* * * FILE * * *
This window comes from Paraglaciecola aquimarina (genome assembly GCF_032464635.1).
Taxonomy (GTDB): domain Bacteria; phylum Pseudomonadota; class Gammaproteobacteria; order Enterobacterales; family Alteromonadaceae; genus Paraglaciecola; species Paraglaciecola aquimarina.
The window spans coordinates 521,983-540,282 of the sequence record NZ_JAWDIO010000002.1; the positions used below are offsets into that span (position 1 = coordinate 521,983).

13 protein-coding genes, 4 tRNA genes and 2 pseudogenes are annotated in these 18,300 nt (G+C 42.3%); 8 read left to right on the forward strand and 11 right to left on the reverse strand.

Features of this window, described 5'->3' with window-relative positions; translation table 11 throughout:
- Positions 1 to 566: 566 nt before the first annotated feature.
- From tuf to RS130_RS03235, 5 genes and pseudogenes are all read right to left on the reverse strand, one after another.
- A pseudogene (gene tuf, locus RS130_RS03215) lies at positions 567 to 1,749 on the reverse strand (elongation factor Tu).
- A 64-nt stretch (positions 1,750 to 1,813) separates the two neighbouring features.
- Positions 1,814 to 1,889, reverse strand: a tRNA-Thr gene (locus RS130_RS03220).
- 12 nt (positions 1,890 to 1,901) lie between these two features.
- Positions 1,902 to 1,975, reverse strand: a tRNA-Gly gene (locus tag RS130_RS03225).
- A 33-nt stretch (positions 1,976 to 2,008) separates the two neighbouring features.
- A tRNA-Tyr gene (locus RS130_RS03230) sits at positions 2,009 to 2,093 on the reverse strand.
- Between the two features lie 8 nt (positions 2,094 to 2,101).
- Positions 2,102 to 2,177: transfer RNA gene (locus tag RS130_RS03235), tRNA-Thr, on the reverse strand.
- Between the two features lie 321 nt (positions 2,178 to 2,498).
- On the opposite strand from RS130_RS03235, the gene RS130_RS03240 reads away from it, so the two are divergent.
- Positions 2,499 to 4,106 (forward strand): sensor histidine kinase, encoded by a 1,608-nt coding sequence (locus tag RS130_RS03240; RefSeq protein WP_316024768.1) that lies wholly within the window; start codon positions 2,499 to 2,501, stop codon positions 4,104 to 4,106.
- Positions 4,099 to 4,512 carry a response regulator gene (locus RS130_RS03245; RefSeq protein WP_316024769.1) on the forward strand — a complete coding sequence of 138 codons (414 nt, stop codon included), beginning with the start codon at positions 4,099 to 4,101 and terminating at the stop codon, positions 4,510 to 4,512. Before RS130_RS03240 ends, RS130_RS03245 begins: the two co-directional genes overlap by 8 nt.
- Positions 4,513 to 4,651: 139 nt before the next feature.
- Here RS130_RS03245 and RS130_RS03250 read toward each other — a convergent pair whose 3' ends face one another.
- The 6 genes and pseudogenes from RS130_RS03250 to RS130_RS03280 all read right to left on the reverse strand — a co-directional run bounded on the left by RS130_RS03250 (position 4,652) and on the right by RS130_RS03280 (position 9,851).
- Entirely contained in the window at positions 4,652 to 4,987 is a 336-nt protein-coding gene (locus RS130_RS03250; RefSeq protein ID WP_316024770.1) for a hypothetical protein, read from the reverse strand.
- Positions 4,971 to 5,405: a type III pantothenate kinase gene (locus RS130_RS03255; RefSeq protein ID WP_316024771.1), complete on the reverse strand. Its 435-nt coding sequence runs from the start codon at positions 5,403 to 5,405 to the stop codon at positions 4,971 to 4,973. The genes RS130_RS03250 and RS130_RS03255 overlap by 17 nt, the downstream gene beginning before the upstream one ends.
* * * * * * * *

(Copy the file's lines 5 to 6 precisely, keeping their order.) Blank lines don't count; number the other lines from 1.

Features of this window, described 5'->3' with window-relative positions; translation table 11 throughout:
- Positions 1 to 566: 566 nt before the first annotated feature.